Baltimore City Council members on Tuesday questioned Fire Department officials about the agency’s aging vehicles and stations and demanded more information on staffing policies and overtime costs.
The council members who sit on the public safety committee asked the department to provide them with data on its operations to help determine how best to allocate resources to improve response times, repair aging firehouses and vehicles, and provide proper overtime pay to employees.
The department’s faulty payment system has been miscalculating overtime pay since at least 2017, requiring the Fire Department to pay more than $180,000 to correct mistakes between Jan. 1, 2017, and Jan. 15, 2019. The problem has still not been fixed, Chief Niles Ford told the committee.
“It’s still going on?” asked Councilman Brandon Scott, chairman of the public safety committee.
“Yes,” Ford replied.
Scott asked for the department to provide more information on the pay situation.
He also demanded that Ford provide a detailed account of the conditions of all 38 fire stations across the city to avoid having to close any because of hazards, such as a decrepit roof that recently shuttered a firehouse on Reisterstown Road.
Repairs were not completed because the $296,000 cost to fix the roof was too expensive, officials said.
Scott said he found it “hard to believe” that city officials were not aware that the roof was deteriorating until the building suddenly had to be closed for safety, an abrupt closure that resulted in trucks being relocated from the station and alarm among neighbors about emergency response times.
The city has “nickel-and-dimed ourselves into this situation,” Scott said during a public safety committee hearing at City Hall. “We can’t afford to have other things like this happen.”
Steve Sharkey, director of the city’s general services department, said the Fire Department needed more money to properly maintain firehouses.
The general services agency budgeted $10 million for capital costs at fire stations. A spokesman for Mayor Catherine Pugh said she added $1 million to the capital budget for next year.
“We need $50 million,” Sharkey said. “The buildings are going to get worse.”
Ford said the department frequently shifted vehicles from one station to another and maintained certain “redundancies” in the fleet to “make sure we can get the best responsive times."
In 2017, the latest year for which statistics are available, the Fire Department had an engine respond to a fire within 5 minutes 95 percent of the time, beating a 90 percent goal.
But it missed a target of having emergency medical crews respond within 8 minutes 90 percent of the time; instead it did so 45 percent of the time. Dispatchers narrowly fell short of goals for how quickly they should answer and handle calls.
Scott called the oversight hearing after several high-profile events related to the Fire Department’s fleet.
Both out-of-service trucks were repaired and placed back into service, and two new ones, purchased in fiscal years 2017 and 2018, joined the fleet last month, said Blair Adams, a Fire Department spokeswoman. A third truck, ordered in the 2019 fiscal year, arrived this month and will go into service within a few months, she said.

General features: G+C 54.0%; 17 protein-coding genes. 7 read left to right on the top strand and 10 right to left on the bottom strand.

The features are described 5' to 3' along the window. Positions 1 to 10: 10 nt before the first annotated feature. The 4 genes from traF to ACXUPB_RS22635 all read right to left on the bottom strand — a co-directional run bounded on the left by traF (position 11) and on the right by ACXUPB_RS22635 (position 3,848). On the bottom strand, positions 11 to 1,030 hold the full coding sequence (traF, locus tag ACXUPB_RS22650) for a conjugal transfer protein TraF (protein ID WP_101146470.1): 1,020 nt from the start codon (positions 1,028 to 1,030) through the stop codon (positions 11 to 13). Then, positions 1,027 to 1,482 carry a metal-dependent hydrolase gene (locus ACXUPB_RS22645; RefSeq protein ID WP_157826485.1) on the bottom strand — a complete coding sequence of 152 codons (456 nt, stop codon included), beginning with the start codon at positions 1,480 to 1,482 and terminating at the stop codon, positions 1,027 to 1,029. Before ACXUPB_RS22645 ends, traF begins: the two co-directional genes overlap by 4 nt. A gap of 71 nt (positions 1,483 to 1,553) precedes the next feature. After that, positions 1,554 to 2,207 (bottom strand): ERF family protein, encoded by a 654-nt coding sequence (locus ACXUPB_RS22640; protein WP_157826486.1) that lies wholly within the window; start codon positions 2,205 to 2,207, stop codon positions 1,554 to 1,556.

Baltimore did not order any new firetrucks from 2009 until 2011, delaying the costs of updating its fleet, according to the department and the International Firefighters Association Local 734, the union representing rank-and-file firefighters and paramedics.
Then, last month, a firetruck caught fire — and it wasn’t the first time it’s happened in Baltimore. The union said the truck was 17 years old.
IAFF Local 734 President Richard “Dickie” Altieri posted about the incident on his Facebook page, saying the rescue truck was responding to an incident on Interstate 95 when it caught fire. He said it shows that the “dilapidated fleet needs attention sooner than later.”
Altieri said he was pleased that Scott was demanding answers to important questions.
Scott also asked Ford to provide the council with details on how the department staffs stations to make sure there are enough paramedics to meet the massive demands for emergency medical services. In fiscal year 2018, the department responded to 36,542 fire suppression calls and 154,084 emergency medical calls.
“If we know we are short, why not ask for more medic units so we don’t pull from other areas?” Scott said.
Councilman Zeke Cohen commended firefighters for saving the lives of people who overdose from opioids, but wanted details on precisely “when and where” those incidents were taking place.
Scott also asked for more details on how the Fire Department could do more to help seniors prepare for fires. Between 2008 and 2018, 78 Baltimore residents over age 60 died in fires, the highest percentage among age groups. Scott wanted to know if any of the more than 36,000 smoke alarms installed by firefighters in 2018 were tailored to the needs of seniors who may be immobile or deaf.
“We don’t have any of those,” Ford said.
Special vibrating and high-decibel smoke detectors for seniors who may not be able to hear well cost between $188 and $300, a fire official said.
“We have to be innovative and also creative in the way we operate,” Scott said.